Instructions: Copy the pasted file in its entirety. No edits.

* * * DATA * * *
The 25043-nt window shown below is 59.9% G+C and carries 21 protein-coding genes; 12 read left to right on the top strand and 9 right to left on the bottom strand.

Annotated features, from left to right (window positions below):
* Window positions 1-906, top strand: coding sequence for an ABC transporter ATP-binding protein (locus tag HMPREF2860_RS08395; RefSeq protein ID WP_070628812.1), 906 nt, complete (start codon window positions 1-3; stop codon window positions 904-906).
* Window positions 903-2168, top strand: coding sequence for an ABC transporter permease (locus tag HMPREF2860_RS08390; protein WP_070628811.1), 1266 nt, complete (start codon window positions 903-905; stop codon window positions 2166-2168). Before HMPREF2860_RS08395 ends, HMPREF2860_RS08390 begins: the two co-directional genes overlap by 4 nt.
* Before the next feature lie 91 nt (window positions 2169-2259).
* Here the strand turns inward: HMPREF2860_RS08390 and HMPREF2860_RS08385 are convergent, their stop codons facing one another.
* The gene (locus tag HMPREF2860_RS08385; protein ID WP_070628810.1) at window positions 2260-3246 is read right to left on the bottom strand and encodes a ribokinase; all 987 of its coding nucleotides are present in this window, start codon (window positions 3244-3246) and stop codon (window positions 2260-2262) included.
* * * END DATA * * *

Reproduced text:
The 25043-nt window shown below is 59.9% G+C and carries 21 protein-coding genes; 12 read left to right on the top strand and 9 right to left on the bottom strand.

Annotated features, from left to right (window positions below):
* Window positions 1-906, top strand: coding sequence for an ABC transporter ATP-binding protein (locus tag HMPREF2860_RS08395; RefSeq protein ID WP_070628812.1), 906 nt, complete (start codon window positions 1-3; stop codon window positions 904-906).
* Window positions 903-2168, top strand: coding sequence for an ABC transporter permease (locus tag HMPREF2860_RS08390; protein WP_070628811.1), 1266 nt, complete (start codon window positions 903-905; stop codon window positions 2166-2168). Before HMPREF2860_RS08395 ends, HMPREF2860_RS08390 begins: the two co-directional genes overlap by 4 nt.
* Before the next feature lie 91 nt (window positions 2169-2259).
* Here the strand turns inward: HMPREF2860_RS08390 and HMPREF2860_RS08385 are convergent, their stop codons facing one another.
* The gene (locus tag HMPREF2860_RS08385; protein ID WP_070628810.1) at window positions 2260-3246 is read right to left on the bottom strand and encodes a ribokinase; all 987 of its coding nucleotides are present in this window, start codon (window positions 3244-3246) and stop codon (window positions 2260-2262) included.